Top 4 Foley and Found Sound Recording Tips
These days, it’s certainly possible to find a wealth of sounds online. As well as musical loops, drum hits, basslines and synth patches, there’s also plenty of real-world sounds available to download.
But if you’re working on a film project, sound-design mission, or simply adding these sounds into a track for an increased take on realism, using the first thing you find online can a bad choice. Not only will you find the same sounds that everyone else uses, but you’ll also find it harder to customise them and bend them to your will...
The solution: record your real-world sounds yourself, following in the footsteps (sometimes literally) of many Foley designers that have come before you. But how to arm yourself with the best kit, the best practices and the best techniques to get the job done?
1. The Right Soundstage
Naturally, if you want a good outcome from the recording process, your sound will need to be recorded with depth, stereo impression, and the right mixture of frequencies. Making these considerations before recording can determine whether you get a great sound or a boring, unusable mess.
To treat a standard-sized room inside your home for acoustics, increase the amount of heavy, fabric-covered material, which is essential for absorbing sound and dampening rining. Sound diffusers help to spread and balance the reverb response of the room.
2. The Right Objects
Thanks to basic effects processors, it’s possible to both synthesise sounds from scratch and to completely transform recorded sounds into something you’re intending to create. But naturally, it’s helpful if what you’re recording is already relatively close to the sound you’re after.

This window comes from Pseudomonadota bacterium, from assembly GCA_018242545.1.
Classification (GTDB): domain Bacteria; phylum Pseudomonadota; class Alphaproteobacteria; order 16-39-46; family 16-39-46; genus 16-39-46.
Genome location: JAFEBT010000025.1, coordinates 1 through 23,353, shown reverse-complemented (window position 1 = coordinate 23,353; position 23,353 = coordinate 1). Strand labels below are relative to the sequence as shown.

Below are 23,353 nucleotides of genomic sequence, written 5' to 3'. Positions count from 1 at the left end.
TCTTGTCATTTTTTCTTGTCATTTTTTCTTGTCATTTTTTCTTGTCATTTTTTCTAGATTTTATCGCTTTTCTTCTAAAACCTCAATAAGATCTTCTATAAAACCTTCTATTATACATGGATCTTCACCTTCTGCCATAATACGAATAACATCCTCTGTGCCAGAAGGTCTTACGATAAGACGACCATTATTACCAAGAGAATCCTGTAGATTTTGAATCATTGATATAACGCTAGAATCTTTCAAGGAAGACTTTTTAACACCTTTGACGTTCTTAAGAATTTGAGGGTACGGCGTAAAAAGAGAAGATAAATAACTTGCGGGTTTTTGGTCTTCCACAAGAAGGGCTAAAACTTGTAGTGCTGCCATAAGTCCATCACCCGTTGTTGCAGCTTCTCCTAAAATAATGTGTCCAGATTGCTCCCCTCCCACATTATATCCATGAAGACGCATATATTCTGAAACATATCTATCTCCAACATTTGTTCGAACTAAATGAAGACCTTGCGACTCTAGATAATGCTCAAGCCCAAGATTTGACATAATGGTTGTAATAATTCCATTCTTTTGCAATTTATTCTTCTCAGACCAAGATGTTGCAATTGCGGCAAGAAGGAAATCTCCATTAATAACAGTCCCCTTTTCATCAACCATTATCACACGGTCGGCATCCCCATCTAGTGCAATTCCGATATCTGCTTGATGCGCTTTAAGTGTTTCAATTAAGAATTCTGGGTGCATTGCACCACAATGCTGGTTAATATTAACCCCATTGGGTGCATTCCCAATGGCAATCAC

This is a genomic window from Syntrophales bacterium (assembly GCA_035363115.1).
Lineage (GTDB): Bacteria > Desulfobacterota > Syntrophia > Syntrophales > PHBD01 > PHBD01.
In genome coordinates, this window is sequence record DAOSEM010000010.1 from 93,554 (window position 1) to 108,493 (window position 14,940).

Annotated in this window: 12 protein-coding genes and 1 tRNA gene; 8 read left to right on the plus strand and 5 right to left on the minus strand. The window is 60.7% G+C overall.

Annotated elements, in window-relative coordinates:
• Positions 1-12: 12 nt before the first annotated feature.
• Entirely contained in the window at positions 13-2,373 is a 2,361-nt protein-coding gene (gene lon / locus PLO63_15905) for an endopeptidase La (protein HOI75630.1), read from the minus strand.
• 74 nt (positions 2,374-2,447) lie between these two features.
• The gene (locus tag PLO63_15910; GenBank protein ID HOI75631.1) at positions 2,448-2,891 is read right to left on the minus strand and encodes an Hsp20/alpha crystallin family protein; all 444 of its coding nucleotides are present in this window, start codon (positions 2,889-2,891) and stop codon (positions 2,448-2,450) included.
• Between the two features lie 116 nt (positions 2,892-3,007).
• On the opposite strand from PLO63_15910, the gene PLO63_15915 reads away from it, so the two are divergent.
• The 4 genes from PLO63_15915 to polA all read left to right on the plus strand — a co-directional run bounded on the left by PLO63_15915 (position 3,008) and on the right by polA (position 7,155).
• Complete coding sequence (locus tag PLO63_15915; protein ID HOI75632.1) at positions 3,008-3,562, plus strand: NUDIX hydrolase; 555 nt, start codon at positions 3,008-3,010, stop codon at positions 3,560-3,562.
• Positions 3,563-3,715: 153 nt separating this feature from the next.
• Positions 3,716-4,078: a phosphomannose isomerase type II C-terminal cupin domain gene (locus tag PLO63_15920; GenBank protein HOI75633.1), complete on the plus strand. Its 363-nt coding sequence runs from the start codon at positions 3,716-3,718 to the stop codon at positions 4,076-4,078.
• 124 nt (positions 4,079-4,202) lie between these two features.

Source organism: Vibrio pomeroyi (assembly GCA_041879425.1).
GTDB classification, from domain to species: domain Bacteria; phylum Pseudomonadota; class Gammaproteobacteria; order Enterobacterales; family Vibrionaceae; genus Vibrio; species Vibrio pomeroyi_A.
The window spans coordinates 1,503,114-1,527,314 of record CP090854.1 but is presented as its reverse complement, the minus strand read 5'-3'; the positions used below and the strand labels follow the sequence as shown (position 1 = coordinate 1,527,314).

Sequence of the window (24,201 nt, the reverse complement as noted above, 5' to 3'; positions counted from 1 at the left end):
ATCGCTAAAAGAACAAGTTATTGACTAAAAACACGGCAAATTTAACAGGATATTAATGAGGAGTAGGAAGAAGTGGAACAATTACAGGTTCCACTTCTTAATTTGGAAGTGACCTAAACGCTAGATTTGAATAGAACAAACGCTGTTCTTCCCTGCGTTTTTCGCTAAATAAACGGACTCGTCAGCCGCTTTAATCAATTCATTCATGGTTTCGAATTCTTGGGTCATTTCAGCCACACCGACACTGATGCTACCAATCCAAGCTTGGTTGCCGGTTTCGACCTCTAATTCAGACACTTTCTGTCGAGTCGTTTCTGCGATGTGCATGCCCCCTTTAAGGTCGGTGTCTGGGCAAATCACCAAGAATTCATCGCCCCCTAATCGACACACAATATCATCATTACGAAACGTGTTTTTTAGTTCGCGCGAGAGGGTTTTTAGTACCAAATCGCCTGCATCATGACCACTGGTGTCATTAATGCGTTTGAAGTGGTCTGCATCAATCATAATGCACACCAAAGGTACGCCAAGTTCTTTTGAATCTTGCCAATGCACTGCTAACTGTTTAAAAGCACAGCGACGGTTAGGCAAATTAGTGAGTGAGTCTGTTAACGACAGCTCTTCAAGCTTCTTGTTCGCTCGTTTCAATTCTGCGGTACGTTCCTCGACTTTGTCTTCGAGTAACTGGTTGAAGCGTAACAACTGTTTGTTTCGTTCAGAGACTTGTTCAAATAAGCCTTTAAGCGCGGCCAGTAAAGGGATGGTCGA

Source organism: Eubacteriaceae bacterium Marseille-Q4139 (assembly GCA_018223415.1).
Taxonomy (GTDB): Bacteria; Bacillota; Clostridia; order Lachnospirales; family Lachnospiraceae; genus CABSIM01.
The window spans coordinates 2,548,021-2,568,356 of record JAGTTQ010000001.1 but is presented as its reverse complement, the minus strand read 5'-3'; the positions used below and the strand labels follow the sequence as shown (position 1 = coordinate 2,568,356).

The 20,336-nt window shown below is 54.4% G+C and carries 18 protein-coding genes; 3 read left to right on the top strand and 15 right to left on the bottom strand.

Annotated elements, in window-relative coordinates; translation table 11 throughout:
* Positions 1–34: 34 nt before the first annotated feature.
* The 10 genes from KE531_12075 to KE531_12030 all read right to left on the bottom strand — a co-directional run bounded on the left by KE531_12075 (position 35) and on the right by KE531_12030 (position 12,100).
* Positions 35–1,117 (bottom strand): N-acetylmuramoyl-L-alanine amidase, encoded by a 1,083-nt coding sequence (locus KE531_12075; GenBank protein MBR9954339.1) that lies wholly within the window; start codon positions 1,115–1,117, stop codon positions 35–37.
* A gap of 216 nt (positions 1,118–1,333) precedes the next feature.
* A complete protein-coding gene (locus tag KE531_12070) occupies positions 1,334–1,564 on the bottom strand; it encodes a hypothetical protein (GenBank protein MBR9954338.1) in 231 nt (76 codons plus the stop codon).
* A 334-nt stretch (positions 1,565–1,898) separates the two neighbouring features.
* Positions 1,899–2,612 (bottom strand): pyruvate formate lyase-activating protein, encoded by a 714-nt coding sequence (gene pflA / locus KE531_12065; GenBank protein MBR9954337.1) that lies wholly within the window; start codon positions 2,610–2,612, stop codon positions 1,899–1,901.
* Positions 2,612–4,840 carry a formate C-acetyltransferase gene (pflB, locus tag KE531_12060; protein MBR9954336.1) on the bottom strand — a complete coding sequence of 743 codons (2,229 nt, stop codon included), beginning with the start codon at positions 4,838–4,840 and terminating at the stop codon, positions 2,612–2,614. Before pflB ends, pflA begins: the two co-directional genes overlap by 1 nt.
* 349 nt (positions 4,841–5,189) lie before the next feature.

There are plenty of household (or household-ish) objects that have been used by professional Foley sound designers for decades. Here are some of the most common tools used to create some of the most commonly required sounds in the soundstage…
Using flexible, thin sticks can cut air to create whoosh effects
Bundles of sticks can create crunching sounds and breaking bone effects
Plastic gloves can be whirled around to create the sound of birds’ wings
Coconut halves filled with soft material can mimic a horse’s hooftsteps
Out-of-condition seats and tables can easily create creaks
Large flexible books (like phonebooks) can be used for punching sounds
3. The Right Microphone Choice and Placement
Naturally, choosing the correct microphone is integral to getting a good recording. Hyper-cardioid mics that reject room sound will help reduce a room’s sonic signature in order to fit into a larger sonic scene.
Placing the microphone has a great effect on sound quality as well. If a scene has been filmed with close-ups, your mic should also be placed right near the sound source. Don’t simply point and shoot, though – listen to how different positioning affects the results before you commit.
4. Use Your Ears
At the end of it all, the quality of the recorded sound wil be determined by so many factors that one of the best pieces of advice is to ensure that you’re paying proper attention. Grab your headphones before experimenting with sound sources, mics and positioning, and don’t be afraid to make a change if it’s needed.